According to my friend, as the strings are so high, there's no need for a truss rod adjustment. He even looked at it and said that it wasn't necessary.
Ok, considering this high action is the only mod that's given me my current dream tone, could you suggest another alternative? I just don't see what else I could do.
Yeah, pickups could do a lot depending on the type, but apart from that, what else is there?
Last edited by jzRTCAQ!PY13575 at Dec 13, 2014,
#23
I doubt greatly that action is what's doing it. I'd suspect that the higher action has effectively resulted in a lower pickup height. Drop the action and experiment with pup height.
Gilchrist custom
Yamaha SBG500
Telecasters
Randall RM100 & RM20
Marshall JTM45 clone
Marshall JCM900 4102 (modded)
Marshall 18W clone
Fender 5F1 Champ clone
Atomic Amplifire
Marshall 1960A
Boss GT-100


Cathbard Amplification
My band
#24
I'll stick with this configuration for now on this guitar and try that on the other one (my neighbour's thinking of assembling an electric which he's thinking of giving me, because he usually goes with acoustic ones, so I'll try that on that one when it's done).
I know it's weird, but it's said that because the strings vibrational arc isn't being inhibited by the fretboard as much, more energy is coming out, and more and more comes out with hard picking/strumming. It's true that the pickups could have an impact on it. Gibson says that if the actions raised, the pickups need to be too, but they also say that lowering them to the same level as the fretboard (which I've done) could give a tiny bonus. Though I want a round agressive tone, so usually the pups need to be closer to the strings, because lowering them gives a warmer sound. Not sure, i'll try that on the other guitar and see what happens, because if I adjust the action too much, It'll be difficult to find that tone spot (happened to me when I lowered it, I wanted it high again and it was hard to find that tone spot).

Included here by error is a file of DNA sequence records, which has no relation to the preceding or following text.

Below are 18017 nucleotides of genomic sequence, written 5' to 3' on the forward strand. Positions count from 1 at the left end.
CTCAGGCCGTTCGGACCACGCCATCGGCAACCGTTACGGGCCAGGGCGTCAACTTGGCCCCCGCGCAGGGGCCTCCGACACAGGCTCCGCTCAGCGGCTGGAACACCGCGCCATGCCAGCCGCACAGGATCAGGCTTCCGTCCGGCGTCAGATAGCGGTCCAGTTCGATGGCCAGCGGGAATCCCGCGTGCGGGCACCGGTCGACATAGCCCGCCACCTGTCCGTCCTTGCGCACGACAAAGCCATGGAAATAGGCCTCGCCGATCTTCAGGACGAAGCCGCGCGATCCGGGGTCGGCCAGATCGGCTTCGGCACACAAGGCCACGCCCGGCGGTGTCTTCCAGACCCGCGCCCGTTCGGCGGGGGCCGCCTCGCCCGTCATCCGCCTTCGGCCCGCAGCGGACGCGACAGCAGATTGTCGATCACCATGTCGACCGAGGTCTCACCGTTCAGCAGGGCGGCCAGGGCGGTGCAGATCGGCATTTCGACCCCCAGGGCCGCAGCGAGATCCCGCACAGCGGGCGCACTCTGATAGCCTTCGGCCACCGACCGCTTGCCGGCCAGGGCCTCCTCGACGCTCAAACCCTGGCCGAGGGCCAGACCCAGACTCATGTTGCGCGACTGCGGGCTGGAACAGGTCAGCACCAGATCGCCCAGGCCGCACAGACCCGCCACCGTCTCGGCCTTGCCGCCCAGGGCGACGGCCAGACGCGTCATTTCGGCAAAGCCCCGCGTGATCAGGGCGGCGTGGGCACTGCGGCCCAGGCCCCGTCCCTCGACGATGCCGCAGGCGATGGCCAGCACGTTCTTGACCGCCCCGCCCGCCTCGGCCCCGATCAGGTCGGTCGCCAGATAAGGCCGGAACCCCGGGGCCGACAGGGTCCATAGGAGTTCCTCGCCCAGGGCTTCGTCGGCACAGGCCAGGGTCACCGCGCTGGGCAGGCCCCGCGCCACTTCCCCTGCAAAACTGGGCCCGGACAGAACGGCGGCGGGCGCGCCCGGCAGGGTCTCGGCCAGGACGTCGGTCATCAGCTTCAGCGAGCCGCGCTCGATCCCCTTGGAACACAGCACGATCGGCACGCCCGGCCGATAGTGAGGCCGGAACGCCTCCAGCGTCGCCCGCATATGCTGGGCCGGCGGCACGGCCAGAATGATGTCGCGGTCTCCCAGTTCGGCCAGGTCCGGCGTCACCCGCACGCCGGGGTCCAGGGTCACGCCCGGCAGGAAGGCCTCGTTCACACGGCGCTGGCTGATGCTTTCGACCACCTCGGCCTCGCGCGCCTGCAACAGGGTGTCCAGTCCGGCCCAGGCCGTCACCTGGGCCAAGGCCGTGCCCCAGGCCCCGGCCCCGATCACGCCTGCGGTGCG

#25
i highly doubt your neighbor or friend know what the hell they are saying. who is better, a group of quite a few people on here. STOP listening to your friend and neighbor.

and take the ****ing guitar into a luthier for a setup, you may like lower action. and they will help with the string issues as well. ask if you can watch so you can learn.
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#26
@trashedlostfdup : how about this: my neighbour agrees with the idea, so do Gibson, Dean Markley, Gilmour says it rings and vibrates a lot, which he doesn't like, but I do. Then you've probably got Malmsteem, and people on other threads, like one that followed the Gibson article, and said it worked, as well as Ultimate guitar itself in tone tips, and on other site. Therefore, from my experience, when I say that this adjustment gave a heavy tone without being too muffled, that blooms, and gives me the impression that my amplifiers' performance increased by 2/3, making a better sound for drop tuning, I don't really see many alternatives. As I said, I'll try what Cathbard suggested on the other guitar. Of course, if you raise the action a few tiny mms, that's not going to make a massive massive difference: you have to raise it near the max to get a booming power chord, at least equal or more than 7 mm on the bass side, depending how much intonation you don't mind throwing away. I used tighter strings to compensate for part of the intonation problem.
I'm just saying, when there's group of people that say the opposite, then you've got other threads saying high action=better tone and agreeing with famous companies like Gibson, I don't really know anymore. I experiment, there's no harm in that. Anyway, I didn't get the idea from my neighbour, I just had the exp and I believe it produces amazing tone ( depends if we're talking about the same tone, as they say it's slightly subjective).
Last edited by jzRTCAQ!PY13575 at Dec 15, 2014,